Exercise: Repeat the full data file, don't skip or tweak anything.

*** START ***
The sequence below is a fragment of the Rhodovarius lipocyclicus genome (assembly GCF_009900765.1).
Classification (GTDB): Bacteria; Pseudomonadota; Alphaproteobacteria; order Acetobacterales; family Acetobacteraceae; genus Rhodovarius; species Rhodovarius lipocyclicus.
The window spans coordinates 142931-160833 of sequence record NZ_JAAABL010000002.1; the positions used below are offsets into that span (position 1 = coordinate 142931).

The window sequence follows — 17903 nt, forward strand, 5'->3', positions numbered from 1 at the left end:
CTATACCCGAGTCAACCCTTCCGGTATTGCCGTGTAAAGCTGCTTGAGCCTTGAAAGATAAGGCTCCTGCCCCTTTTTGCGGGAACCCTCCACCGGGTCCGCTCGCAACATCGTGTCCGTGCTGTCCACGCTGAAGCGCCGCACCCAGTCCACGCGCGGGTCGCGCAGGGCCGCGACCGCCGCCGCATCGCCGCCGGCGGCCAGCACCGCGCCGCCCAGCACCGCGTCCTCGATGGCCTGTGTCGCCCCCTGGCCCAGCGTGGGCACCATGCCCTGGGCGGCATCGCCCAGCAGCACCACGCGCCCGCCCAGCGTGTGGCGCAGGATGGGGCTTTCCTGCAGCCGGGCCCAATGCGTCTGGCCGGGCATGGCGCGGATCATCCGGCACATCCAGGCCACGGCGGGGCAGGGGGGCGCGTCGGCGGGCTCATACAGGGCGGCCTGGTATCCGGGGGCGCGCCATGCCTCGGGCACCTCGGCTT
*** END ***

The sequence below is a fragment of the Rhodovarius lipocyclicus genome (assembly GCF_009900765.1).
Classification (GTDB): Bacteria; Pseudomonadota; Alphaproteobacteria; order Acetobacterales; family Acetobacteraceae; genus Rhodovarius; species Rhodovarius lipocyclicus.
The window spans coordinates 142931-160833 of sequence record NZ_JAAABL010000002.1; the positions used below are offsets into that span (position 1 = coordinate 142931).

The window sequence follows — 17903 nt, forward strand, 5'->3', positions numbered from 1 at the left end:
CTATACCCGAGTCAACCCTTCCGGTATTGCCGTGTAAAGCTGCTTGAGCCTTGAAAGATAAGGCTCCTGCCCCTTTTTGCGGGAACCCTCCACCGGGTCCGCTCGCAACATCGTGTCCGTGCTGTCCACGCTGAAGCGCCGCACCCAGTCCACGCGCGGGTCGCGCAGGGCCGCGACCGCCGCCGCATCGCCGCCGGCGGCCAGCACCGCGCCGCCCAGCACCGCGTCCTCGATGGCCTGTGTCGCCCCCTGGCCCAGCGTGGGCACCATGCCCTGGGCGGCATCGCCCAGCAGCACCACGCGCCCGCCCAGCGTGTGGCGCAGGATGGGGCTTTCCTGCAGCCGGGCCCAATGCGTCTGGCCGGGCATGGCGCGGATCATCCGGCACATCCAGGCCACGGCGGGGCAGGGGGGCGCGTCGGCGGGCTCATACAGGGCGGCCTGGTATCCGGGGGCGCGCCATGCCTCGGGCACCTCGGCTT